So here is another guest video by Marion Landry on how to use import settings in Showcase to make sure you get the results you want!  It gave me some more ideas on import tricks, and I'm sure others will find it helpful too!

Thank you, Marion!!

Wednesday, May 08, 2013

Controlling the Visibility of Multiple Sketches on an Autodesk Inventor Drawing

“I do a bale of sketches, one eye, a piece of hair. A pound of observation, then an ounce of painting.”
Gardner Cox

In a blog post a "few moons ago", I discussed how to get model sketches and show them on a drawing in my post: "Using Model Sketches on a Drawing in Autodesk Inventor". 

In that post, there was a comment that stated once the sketches were made visible, the option to "Get Model Sketches" was grayed out.  Which is true. 

Get Model Sketches is now grayed out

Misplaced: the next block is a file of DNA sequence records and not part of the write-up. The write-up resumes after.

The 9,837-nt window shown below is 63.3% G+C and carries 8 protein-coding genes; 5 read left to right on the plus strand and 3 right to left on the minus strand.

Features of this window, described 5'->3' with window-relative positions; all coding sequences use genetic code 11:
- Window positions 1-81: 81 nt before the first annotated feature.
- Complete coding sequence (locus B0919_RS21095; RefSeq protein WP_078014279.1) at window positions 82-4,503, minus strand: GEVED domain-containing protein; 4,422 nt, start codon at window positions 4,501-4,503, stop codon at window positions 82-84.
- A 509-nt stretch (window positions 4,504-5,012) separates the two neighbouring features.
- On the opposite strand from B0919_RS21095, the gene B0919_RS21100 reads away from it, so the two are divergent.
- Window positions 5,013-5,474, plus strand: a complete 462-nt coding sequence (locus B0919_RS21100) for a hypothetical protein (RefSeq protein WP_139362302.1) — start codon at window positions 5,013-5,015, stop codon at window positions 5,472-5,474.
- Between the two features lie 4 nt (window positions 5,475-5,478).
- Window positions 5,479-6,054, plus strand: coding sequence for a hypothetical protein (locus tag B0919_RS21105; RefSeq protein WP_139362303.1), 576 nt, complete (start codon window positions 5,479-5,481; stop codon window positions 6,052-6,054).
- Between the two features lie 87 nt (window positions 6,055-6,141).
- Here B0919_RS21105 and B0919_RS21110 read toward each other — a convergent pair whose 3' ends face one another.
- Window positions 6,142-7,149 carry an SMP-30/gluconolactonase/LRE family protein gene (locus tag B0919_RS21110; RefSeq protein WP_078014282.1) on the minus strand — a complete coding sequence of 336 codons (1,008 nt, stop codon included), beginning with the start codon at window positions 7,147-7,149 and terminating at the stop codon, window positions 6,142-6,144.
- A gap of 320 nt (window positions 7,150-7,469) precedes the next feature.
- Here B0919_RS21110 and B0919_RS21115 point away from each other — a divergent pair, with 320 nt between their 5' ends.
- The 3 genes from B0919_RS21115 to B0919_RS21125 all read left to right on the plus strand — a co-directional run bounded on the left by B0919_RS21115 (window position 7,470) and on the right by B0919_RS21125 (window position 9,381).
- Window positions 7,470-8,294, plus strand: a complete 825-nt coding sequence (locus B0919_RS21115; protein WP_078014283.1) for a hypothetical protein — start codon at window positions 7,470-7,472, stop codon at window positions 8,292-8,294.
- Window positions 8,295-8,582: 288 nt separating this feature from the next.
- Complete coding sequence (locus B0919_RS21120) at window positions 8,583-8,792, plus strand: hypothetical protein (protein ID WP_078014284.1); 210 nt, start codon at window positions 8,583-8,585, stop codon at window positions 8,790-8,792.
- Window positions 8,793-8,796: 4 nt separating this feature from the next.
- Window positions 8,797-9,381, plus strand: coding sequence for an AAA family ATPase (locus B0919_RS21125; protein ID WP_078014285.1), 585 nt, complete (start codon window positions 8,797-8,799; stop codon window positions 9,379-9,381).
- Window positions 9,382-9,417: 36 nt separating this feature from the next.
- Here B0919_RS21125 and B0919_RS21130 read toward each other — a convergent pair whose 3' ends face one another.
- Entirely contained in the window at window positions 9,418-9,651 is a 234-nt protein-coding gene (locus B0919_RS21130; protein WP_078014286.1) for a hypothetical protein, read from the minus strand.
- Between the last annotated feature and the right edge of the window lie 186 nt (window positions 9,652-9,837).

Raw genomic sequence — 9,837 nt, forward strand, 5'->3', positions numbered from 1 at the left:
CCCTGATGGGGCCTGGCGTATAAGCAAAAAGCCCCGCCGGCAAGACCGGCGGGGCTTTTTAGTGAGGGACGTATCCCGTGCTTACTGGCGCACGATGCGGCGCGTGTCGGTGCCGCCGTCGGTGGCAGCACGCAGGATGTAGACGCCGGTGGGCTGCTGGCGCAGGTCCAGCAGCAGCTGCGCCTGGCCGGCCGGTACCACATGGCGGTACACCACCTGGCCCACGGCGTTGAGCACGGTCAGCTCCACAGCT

So how can the visibility of sketches if they're added to the model after the "Get Model Sketches" option is used.

Here, I've added a second, distinct sketch in Autodesk Inventor 2014.

Note the sketches are separate

When I switch to the drawing, the sketch will automatically appear on the drawing, with no further interaction.
The second sketch appears

But what if I don't want to show both sketches.  Perhaps one sketch represents a spot weld, and the other is just there for construction or a model only reference?

All that I have to do is right click on the sketch in the browser, and uncheck the "Visibility" option.  The sketch will disappear and will no longer be shown.  Showing the sketch will make the sketch visible again.

Now you see it!

Now you don't!